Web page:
Social Question

Sophief's avatar

When you are in a relationship, are you one, or one of two?

Asked by Sophief (6681points) April 13th, 2010

In my relationship I am very much one of two. He is my main concern, everything I do, I do for us. He is like that also, although I don’t expect it from him, it is nice.

I see people who say the same, they are lost without their s/o and they are part of a team. Then, I see people that say they still want their single life also, and that their main concern is themselves and if their s/o doesn’t like it then tough. To me that isn’t a relationship.

What is your view on this? Do you live for you and your s/o second? Or is everything you do built around ‘us’?

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44 Answers

wonderingwhy's avatar

It’s all about her. But making her happy is what makes me happy, so really I’ve never stopped looking out for myself, because in that sense I’m the only person who can. If I say it’s about us that, in it’s own way, makes it about me but when it’s about me that makes it about us.

Is it about us or me… I’d have to say both.

gemiwing's avatar

This isn’t an either/or situation. I think it’s healthiest to have a bit of both.

Hubbs and I are a team, yet part of that means giving the other person a chance to grow, learn and develop as an individual. My main goal, his as well, is to be a partner, not an attachment (emotional or otherwise).

JeffVader's avatar

Looking back I have to say it depends on how important the s/o is…. I have been in relationships where it was more out of convenience, & while I liked them, they weren’t the be-all & end-all.

Adirondackwannabe's avatar

I like the think we’re each a partner in something larger than either of us by ourselves. She brings out the better part of me and I do the same for her.

Sophief's avatar

@JeffVader Yes I know that feeling. Before it was always about me, I did what I wanted when I wanted, regardless of anything to do with him. Now, everything I think is for us.

@Adirondackwannabe That’s sounds like a solid relationship.

JLeslie's avatar

I feel I am one of two. I think in terms of us. But, in my relationship thinking about myself is not outside of us, because he would support and find satisfaction in me acheiving something I want, or finding happiness in a hobby, the same I would him. And, we both know that everythin we do affects the other person, the relationship. We are independent of each other, but a single unit all at the same time.

BoBo1946's avatar

don’t keep score, but just “mess” as a team! Very special!

Blackberry's avatar

She is a primary concern, but I still am doing things for myself. It depends on what you’re doing as well. If I go the store, and I know she’s coming over, I get food she likes. If I need to pay a bill, but I also want to take her out, I’m going to pay the bill and skip her dinner.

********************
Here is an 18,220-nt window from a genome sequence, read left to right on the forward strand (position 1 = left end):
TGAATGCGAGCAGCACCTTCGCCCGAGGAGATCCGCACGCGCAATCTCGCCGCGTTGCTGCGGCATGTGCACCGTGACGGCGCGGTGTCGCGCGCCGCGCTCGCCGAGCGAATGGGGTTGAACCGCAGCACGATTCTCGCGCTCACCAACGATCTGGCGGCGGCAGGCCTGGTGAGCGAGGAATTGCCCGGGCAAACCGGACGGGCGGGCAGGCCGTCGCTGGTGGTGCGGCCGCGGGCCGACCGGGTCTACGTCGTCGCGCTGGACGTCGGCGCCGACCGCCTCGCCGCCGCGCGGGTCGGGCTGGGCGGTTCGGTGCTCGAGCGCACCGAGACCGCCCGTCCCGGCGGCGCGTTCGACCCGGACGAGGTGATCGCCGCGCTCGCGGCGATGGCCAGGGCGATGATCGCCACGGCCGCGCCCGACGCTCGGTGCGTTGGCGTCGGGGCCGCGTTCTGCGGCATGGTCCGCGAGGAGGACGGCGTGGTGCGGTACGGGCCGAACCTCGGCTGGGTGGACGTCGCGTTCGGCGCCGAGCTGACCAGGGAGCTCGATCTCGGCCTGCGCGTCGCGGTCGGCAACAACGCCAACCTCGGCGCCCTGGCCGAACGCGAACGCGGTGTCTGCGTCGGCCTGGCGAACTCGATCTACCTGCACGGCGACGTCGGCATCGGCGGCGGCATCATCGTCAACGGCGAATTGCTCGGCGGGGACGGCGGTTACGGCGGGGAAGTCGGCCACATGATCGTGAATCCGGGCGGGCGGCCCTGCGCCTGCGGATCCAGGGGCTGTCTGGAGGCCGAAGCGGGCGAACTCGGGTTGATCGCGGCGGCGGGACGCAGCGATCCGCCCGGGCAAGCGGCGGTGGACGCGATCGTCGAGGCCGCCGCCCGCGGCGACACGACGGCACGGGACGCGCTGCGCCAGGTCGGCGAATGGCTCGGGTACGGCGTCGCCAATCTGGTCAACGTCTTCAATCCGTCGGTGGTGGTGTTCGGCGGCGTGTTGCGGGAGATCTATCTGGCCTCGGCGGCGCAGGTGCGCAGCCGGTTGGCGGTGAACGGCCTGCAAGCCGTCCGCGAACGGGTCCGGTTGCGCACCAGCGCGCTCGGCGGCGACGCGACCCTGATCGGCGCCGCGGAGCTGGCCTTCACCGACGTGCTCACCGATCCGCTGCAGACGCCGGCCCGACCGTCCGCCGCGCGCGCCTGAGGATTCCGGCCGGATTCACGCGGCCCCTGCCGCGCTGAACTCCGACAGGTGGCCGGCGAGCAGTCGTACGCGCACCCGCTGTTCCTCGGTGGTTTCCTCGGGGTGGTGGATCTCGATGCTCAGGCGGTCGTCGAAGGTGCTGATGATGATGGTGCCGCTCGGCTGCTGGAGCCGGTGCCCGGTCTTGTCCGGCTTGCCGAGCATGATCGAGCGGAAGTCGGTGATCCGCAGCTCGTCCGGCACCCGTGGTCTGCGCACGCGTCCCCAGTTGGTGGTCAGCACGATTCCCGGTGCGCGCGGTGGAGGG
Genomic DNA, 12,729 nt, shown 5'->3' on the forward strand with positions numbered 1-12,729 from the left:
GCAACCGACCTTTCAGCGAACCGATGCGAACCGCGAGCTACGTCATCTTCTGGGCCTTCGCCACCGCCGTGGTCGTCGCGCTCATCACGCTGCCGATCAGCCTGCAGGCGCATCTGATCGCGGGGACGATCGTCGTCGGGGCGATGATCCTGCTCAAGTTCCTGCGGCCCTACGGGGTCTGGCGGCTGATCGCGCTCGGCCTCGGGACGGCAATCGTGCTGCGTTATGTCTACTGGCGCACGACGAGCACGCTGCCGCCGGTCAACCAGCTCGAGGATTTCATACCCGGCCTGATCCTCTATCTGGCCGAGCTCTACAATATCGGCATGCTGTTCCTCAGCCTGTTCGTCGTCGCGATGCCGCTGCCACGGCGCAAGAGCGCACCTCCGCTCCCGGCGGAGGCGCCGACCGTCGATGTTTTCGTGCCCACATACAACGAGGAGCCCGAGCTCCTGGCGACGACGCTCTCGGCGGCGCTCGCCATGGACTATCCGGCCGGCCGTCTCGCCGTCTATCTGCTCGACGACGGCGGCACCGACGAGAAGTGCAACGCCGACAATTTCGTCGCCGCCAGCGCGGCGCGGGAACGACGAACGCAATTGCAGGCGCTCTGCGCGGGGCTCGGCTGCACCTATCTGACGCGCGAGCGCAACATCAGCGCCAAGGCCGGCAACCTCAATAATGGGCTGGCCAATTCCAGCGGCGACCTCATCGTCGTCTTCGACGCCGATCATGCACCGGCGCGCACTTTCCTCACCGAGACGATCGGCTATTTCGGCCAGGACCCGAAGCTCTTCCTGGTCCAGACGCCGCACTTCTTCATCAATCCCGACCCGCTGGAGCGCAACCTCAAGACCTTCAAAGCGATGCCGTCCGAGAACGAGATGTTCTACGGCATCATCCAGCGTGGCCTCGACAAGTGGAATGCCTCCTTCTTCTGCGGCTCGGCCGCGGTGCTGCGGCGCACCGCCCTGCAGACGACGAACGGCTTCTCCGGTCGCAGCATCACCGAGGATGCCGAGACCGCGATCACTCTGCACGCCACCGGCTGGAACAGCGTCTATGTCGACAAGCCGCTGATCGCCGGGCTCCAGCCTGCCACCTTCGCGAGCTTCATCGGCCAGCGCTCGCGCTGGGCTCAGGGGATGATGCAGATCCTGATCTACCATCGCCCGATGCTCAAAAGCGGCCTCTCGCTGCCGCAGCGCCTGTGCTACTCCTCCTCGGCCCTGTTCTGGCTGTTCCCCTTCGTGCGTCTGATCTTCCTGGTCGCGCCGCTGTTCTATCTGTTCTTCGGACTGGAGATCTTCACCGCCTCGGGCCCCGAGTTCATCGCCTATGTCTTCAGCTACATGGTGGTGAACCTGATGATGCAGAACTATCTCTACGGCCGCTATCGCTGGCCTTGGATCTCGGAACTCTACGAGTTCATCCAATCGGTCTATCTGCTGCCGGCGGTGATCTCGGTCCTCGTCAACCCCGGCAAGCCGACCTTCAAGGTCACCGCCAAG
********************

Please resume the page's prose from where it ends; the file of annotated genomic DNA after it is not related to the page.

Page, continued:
le_inferno's avatar

Obviously you have to consider the needs of your partner in order for the relationship to work, but your needs should come first. I’m not saying to be selfish, I’m saying never stop living for yourself. You need to worry about your own emotional and physical well being first, and hopefully that coincides with your partner’s. But if your partner obstructs your fulfillment or happiness, you need to move on from Him/Her and choose You. You dig yourself into a hole once you start living your life around someone else. Don’t forget your individuality, your sense of identity. You are not half a person.

Makes me think of those airport safety instructions. Secure your own mask before assisting the child. It’s not selfish, it just makes more sense. What help will you be to your child if you can’t breathe? Similarly, what good will you do for your significant other if you don’t work on yourself first?

wilma's avatar

I am me, he is him. We are together a team. Individual yet working together for each other and our children. When children enter the picture it is no longer one or two, it’s all of us.

stranger_in_a_strange_land's avatar

I agree with @le_inferno even though I didn’t follow her advice. We combined to make one whole, healthy person. More than 90% of me died when my lady did.

Sophief's avatar

@stranger_in_a_strange_land What a beautiful yet sad thing to say.

Simone_De_Beauvoir's avatar

I can think in terms of myself and in terms of us. He is not my main concern and neither am I my main concern (pretty sure his main concern is our youngest child, for most of the day). What concerns me every day changes because sometimes my kids take precedence, sometimes my husband does or my work. I feel on equal footing with my husband and we discuss quite often how to give each other the support each of us needs in order to both be a good part of the family and as an independent person. Generally speaking, in our relationship, there is no such as him telling me what he does and doesn’t like about me and me adjusting to it or vice versa. We take each other’s individuality and freedom pretty seriously.

OneMoreMinute's avatar

I am One More Minute!

I am a One of Two

Trillian's avatar

I don’t think it needs to be all about “us” or him, but rather, the life you’re trying to build together. The goals that you both have as a team and as individuals. Kahlil Gibran says;
“You were born together, and together you shall be forevermore.
You shall be together when the white wings of death scatter your days.
Ay, you shall be together even in the silent memory of God.
But let there be spaces in your togetherness,
And let the winds of the heavens dance between you.

Love one another, but make not a bond of love:
Let it rather be a moving sea between the shores of your souls.